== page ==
Pharmaust test drug reduces dog cancer tumours

PERTH-based biotech company PharmAust has announced a set of tail wagging results from tests conducted on dogs with cancer who were given PharmAust’s promising development drug Monepantel, or MPL, which stabilised the spread of the disease in the animals.

The ASX-listed company said in a market update this week that six of seven dogs diagnosed with B-cell lymphoma, the most commonly treated cancer in dogs, who were administered MPL for two weeks did not see a significant deterioration in their condition. There was even a 4% median reduction in tumour size among the pets and only one dog saw its condition worsen during the trial.

PharmAust said their test results that produced no toxic side effects in the dogs were significant and the company will now proceed to phase one clinical trials, firstly for dogs and then for humans, in the new year. 

PharmAust CEO, Dr Richard Hopkins said for MPL to officially be categorised as a regressive cancer drug it would need to produce a 20% reduction in tumour size. However, he said that after only two weeks of treatment and tests, the company was happy with the emerging trend results for the drug as a developing first line therapy for cancer.

We are excited we saw a reduction in tumour sizes in only two weeks and encouraged as we go forward to clinical trials,” Dr Hopkins said.

MPL is an oral aminoacetonitrile compound that modulates the mTOR pathway, a key driver of cancer. During the trial, the dogs ingested MPL in capsule form daily. MPL is being developed as a potentially safe treatment to stabilise cancer, obviating the need for chemotherapy over a period of time.

PharmAust Principal Investigator Dr Angela Frimberger said: “We were pleased to observe that after two weeks of daily treatment with MPL alone, six out of seven dogs achieved stabilisation of their cancers, reductions in tumour sizes and no significant side effects. This is an extremely progressive cancer, without effective treatment dogs diagnosed with lymphoma would typically show progressive disease after two weeks. So, stabilisation of disease is a positive clinical benefit according to standard criteria for measuring tumour responses.”

Furthermore, given the excellent safety margin we are seeing, we expect the optimum clinical dose of the drug, once reformulated, will be substantially higher than the dose we have been using. To me, this means that Monepantel has definite potential to benefit dogs with cancer and we should continue into a full clinical trial.”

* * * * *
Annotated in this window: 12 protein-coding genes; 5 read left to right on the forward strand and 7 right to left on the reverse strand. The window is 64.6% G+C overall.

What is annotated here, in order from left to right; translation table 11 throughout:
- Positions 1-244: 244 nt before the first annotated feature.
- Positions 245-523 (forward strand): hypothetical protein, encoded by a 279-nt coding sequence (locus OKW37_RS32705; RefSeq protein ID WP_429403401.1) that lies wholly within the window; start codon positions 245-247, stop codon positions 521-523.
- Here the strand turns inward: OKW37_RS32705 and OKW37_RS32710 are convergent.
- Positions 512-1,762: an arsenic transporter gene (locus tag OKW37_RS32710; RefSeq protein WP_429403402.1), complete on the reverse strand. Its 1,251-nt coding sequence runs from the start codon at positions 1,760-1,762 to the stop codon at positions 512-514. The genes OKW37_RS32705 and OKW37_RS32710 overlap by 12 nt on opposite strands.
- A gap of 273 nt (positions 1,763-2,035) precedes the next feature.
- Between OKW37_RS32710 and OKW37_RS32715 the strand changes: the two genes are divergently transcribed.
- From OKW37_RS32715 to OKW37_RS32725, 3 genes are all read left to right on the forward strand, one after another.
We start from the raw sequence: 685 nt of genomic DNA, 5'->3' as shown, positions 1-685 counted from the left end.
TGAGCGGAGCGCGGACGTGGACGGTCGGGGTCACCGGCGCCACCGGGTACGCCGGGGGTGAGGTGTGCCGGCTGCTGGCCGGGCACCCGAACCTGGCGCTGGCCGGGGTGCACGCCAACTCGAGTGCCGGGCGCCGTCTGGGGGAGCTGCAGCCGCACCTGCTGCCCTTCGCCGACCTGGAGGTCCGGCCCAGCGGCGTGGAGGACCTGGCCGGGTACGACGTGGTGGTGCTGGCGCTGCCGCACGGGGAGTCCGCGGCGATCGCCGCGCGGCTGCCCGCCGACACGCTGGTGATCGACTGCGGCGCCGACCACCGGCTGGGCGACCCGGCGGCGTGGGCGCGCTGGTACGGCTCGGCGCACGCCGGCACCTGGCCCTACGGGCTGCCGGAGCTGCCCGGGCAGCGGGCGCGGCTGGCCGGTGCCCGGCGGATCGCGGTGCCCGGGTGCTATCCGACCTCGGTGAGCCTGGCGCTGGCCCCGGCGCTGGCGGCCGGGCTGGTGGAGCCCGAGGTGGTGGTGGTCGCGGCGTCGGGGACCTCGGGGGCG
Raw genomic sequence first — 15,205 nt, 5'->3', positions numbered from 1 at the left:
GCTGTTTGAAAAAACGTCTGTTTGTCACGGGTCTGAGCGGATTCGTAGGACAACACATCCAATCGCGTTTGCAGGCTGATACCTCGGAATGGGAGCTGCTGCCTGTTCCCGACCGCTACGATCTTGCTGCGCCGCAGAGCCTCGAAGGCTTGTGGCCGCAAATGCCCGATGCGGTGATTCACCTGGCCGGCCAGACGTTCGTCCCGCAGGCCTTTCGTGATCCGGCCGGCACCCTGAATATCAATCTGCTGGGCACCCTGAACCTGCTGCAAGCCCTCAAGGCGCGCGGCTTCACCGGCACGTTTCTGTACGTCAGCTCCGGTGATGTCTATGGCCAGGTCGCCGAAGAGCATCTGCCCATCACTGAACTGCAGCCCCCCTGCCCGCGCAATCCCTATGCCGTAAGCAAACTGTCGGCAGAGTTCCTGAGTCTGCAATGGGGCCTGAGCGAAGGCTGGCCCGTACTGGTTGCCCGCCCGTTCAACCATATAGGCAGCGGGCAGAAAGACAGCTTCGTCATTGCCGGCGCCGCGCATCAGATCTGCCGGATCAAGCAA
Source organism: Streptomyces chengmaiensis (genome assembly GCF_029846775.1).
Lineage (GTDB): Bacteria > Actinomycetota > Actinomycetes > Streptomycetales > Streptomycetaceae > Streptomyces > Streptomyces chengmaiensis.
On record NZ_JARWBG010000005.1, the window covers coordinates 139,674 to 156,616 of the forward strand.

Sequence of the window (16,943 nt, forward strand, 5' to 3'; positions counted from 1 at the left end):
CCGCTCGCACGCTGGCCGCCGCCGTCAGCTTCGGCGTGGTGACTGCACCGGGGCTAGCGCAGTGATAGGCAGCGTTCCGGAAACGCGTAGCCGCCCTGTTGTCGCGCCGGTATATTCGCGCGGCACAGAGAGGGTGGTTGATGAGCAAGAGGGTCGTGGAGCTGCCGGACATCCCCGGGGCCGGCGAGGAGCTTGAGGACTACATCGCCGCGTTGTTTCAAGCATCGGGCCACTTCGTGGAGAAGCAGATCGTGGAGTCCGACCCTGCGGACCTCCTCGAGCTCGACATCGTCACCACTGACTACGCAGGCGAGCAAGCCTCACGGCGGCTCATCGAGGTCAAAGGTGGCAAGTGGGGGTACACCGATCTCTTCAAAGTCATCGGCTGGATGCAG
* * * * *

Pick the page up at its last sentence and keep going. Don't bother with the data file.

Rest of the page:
Dr Hopkins, added: “We are really pleased with the outcome to this pilot study which, according to our advisory team, strongly supports further clinical evaluation of monepantel. Monepantel will be the first mTOR inhibitor tests as a cancer therapy in dogs and has potential to address a major unmet need for new drugs in the pet cancer market.”

PharmAust is developing its dog drug niche in a veterinary medical products market worth more than $22 billion. Company research has revealed there are 90 million dogs in the United States alone and pet owners are increasingly willing to spend more on animals considered to be a part of the family.

In 2015 American Pet Products said almost 80% of all dog owners had their dogs treated with drugs, compared to about 50% in 1998. An estimated six million dogs are diagnosed with cancer each year in the U.S, compared to 1.7 million humans.  Many of the most common cancers in dogs, such as lymphoma, osteosarcoma and mammary, are recognised as being very similar to human cancers.

PharmAust’s strategy is to develop MPL as a novel therapy to treat common cancers in dogs and then use this information to inform and de-risk its human clinical development programme.

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